Novel Uses For Abandoned Infrastructure

9.17.13 | If there is a silver lining to the Great Recession—and I hate to even use that phrase since there has been nothing good about the Great Recession—it has been the accelerating trend away from sprawl.

Across the country, rising gasoline prices means commuting is swallowing even more of people’s household income. This is decimating exurbs and their attendant strip-malls and indoor shopping centers. So, too, has the growing preference of Millennials to live in cities and urbanized suburbs that offer traditional neighborhood design, transit, and diversity.

Assuming these trends continue, there is and will be a lot of still-serviceable commercial and residential property lying about. James Howard Kunstler has speculated early and often that such “zombie subdivisions” will become either slums or a repository for spare parts. In some places, however, even “big box” buildings are being reclaimed for other uses, including a public library in McAllen, Texas.

Malls in particular are ripe for adaptive reuse since they offer large tracts of land that can either be retrofitted into more traditional, (possibly) transit-connected neighborhoods or—especially if they’re already in an urban setting—urban mixed-use buildings. Conversion of Providence, Rhode Island’s 185-year-old indoor mall into micro-retail and apartments, is a recent example.

Some proponents of these revitalization efforts have suggested that older Americans—many of whom are looking to leave their large suburban homes as they age—may not only benefit from moving to such areas, but may also add the vitality necessary to make these new neighborhoods vibrant and the retail and services successful. But in the case of the  Providence mall, in offering studios and small one-bedrooms around 300 square feet, the developer is also appealing to singles of all ages living alone.

Indeed, Ellen Dunham-Jones and June Williamson write in their introduction to “Retrofitting Suburbia: Urban Design Solutions for Redesigning Suburbs”:

The first tactical move we promote in the retrofitting arsenal is to “reuse the box.” Not only does adaptive reuse make sense in the framework of green building design, but it is also a winning approach in economically stretched times, either as a stop-gap measure to keep spaces leased or as a way to diversify activities in maturing suburban communities that were already oversupplied with commercial development.

And:

Older adults have been well served by the growing number of big-box and mall re-inhabitations that increase access to healthcare and medical services. A former grocery store in Savannah, Georgia, was re-inhabited by a women’s medical center, even making use of the high voltage from the freezer section to power MRI machines. Numerous fitness and wellness centers have opened in other former retail buildings. Smaller “minute –clinics” are popping up in shopping centers around the country, while the entire second floor of the Hundred Oaks Mall in Nashville, Tennessee, has been re-inhabited by the University of Vanderbilt’s [sic] Medical Center.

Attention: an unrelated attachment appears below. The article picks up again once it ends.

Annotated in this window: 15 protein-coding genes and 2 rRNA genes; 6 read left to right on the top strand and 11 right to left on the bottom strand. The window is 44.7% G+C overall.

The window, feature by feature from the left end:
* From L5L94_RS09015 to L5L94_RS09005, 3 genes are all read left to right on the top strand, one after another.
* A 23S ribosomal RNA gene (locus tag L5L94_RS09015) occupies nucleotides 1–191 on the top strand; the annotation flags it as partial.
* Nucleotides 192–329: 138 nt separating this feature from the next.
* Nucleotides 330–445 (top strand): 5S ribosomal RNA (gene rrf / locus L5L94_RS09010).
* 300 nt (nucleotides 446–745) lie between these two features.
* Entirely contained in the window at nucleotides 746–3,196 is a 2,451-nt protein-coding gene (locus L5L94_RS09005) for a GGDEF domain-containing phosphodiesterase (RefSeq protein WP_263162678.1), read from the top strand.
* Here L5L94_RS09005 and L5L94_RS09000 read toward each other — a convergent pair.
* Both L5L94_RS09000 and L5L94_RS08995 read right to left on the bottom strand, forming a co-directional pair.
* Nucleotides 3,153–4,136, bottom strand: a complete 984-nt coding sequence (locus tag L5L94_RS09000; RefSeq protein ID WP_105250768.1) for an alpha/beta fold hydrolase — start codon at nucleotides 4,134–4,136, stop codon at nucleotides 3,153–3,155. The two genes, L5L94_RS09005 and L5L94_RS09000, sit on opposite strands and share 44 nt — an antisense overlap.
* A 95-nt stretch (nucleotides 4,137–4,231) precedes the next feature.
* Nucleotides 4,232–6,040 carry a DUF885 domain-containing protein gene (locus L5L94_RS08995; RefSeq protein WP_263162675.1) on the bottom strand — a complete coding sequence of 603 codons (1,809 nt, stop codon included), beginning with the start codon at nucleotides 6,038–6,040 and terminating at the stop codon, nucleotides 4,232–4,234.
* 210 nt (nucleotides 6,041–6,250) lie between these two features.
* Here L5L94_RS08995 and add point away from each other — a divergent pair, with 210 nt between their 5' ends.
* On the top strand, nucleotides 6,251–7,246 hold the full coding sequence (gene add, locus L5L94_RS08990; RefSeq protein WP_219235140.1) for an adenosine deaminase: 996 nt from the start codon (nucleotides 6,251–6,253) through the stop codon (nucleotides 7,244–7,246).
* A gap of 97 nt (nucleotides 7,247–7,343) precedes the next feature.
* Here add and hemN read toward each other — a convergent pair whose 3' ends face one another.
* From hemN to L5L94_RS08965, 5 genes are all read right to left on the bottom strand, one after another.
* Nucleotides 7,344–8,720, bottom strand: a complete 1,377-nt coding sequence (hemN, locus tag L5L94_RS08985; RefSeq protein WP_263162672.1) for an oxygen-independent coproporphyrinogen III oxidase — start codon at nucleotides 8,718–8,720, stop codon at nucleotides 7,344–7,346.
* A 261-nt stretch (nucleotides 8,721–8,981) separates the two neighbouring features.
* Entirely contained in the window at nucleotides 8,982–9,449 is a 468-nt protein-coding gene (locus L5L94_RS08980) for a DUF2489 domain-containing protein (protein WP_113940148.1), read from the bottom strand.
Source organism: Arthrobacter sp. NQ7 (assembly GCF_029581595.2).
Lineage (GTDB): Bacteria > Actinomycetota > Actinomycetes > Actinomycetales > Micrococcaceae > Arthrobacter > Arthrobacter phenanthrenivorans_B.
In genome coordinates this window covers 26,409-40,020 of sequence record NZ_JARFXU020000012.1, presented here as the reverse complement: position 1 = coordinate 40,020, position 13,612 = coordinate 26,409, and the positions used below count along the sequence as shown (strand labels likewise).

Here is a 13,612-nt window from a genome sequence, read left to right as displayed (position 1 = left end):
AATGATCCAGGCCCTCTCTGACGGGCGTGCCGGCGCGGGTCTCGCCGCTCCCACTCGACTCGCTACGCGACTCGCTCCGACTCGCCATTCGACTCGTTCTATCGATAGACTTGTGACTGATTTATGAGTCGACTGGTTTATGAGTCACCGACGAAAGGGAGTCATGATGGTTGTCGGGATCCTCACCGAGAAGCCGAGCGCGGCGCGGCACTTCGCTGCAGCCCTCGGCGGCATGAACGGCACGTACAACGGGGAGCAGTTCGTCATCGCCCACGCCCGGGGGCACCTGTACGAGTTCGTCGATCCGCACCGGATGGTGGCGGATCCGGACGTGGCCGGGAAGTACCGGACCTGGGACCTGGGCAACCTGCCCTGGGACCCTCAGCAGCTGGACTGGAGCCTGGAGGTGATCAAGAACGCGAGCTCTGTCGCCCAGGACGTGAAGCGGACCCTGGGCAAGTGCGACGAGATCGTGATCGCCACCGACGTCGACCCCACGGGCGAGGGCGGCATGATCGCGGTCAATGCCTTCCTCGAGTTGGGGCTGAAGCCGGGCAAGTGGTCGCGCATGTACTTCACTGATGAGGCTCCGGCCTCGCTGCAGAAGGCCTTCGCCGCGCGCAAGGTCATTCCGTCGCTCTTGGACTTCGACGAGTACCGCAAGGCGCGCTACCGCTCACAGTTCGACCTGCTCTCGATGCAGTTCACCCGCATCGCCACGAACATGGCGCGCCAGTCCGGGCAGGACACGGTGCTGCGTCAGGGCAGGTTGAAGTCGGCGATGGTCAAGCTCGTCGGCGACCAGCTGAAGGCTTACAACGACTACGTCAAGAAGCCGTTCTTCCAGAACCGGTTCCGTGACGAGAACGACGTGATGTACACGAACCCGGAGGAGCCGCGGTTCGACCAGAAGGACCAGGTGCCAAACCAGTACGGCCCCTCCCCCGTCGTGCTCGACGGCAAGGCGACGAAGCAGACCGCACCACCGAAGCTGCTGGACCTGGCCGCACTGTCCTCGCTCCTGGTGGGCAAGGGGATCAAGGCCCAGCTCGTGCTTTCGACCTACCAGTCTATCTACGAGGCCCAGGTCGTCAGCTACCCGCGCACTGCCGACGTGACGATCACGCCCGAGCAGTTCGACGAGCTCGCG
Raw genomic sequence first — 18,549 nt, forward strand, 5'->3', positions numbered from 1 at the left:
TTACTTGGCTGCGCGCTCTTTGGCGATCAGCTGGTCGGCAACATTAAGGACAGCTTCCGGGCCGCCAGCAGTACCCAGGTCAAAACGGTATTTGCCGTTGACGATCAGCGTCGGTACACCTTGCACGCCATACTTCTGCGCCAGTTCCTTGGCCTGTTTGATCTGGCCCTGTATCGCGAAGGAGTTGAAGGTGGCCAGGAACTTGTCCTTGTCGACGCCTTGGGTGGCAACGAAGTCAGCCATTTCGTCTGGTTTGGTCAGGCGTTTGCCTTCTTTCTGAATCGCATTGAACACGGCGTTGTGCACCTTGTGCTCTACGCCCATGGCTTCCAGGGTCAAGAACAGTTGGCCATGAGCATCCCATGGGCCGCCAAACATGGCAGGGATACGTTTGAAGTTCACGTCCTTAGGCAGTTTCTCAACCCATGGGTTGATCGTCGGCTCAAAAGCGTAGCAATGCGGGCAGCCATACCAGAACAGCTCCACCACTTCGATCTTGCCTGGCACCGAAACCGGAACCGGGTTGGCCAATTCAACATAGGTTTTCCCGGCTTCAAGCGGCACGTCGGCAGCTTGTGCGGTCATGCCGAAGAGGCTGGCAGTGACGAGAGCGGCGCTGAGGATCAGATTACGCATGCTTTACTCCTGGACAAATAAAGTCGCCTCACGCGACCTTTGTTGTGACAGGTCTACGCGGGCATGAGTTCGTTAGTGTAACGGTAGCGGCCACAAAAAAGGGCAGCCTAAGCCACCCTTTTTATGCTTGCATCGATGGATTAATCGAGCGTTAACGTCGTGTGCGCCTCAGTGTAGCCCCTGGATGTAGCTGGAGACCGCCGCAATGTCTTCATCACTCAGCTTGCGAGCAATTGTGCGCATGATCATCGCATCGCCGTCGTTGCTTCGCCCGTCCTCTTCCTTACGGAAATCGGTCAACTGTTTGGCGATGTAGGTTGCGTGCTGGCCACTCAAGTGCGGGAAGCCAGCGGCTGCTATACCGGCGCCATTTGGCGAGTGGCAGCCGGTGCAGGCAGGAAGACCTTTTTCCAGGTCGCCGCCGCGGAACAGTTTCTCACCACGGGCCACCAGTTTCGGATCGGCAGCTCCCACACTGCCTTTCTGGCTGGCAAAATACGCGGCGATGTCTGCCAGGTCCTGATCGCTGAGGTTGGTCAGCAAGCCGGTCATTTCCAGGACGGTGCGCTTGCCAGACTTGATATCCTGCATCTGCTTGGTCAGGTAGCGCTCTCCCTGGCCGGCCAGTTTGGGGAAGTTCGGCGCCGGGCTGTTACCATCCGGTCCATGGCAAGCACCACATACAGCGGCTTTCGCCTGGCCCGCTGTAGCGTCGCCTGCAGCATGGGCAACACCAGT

Another accelerating trend in adaptive reuse is the razing of abandoned houses; while it’s not uncommon for a municipality to tear down an abandoned building here and there, the foreclosure crisis has encouraged such destruction (or, perhaps, adaptive unconstruction?) on a large scale. Cleveland, for example, won permission from the federal government last month to divert $60 million in funding aimed at helping homeowners avoid foreclosure to tear down about 5,000 abandoned houses. (BRR’s own Edward “Ned” Hill’s response to that can be seen here.) Michigan won similar permission in June to use $100 million to raze blighted houses in Detroit, Flint, Grand Rapids, Pontiac, and Saginaw.

Many of the buildings targeted for adaptive reuse lost their mojo years ago. Their renewal is often welcomed, particularly if it creates livable communities for new residents. However, sometimes the reuse comes with a tinge of bittersweetness, like the reuse of public school buildings, where thousands of personal histories succumb to progress. The city of Chicago, which shut down dozens of schools in the last year, will face the challenge of replacing those community anchors with something equally binding.  Photographer Bill Healy captures the sense of loss in his photo essay.

Photo / Clinton Steeds

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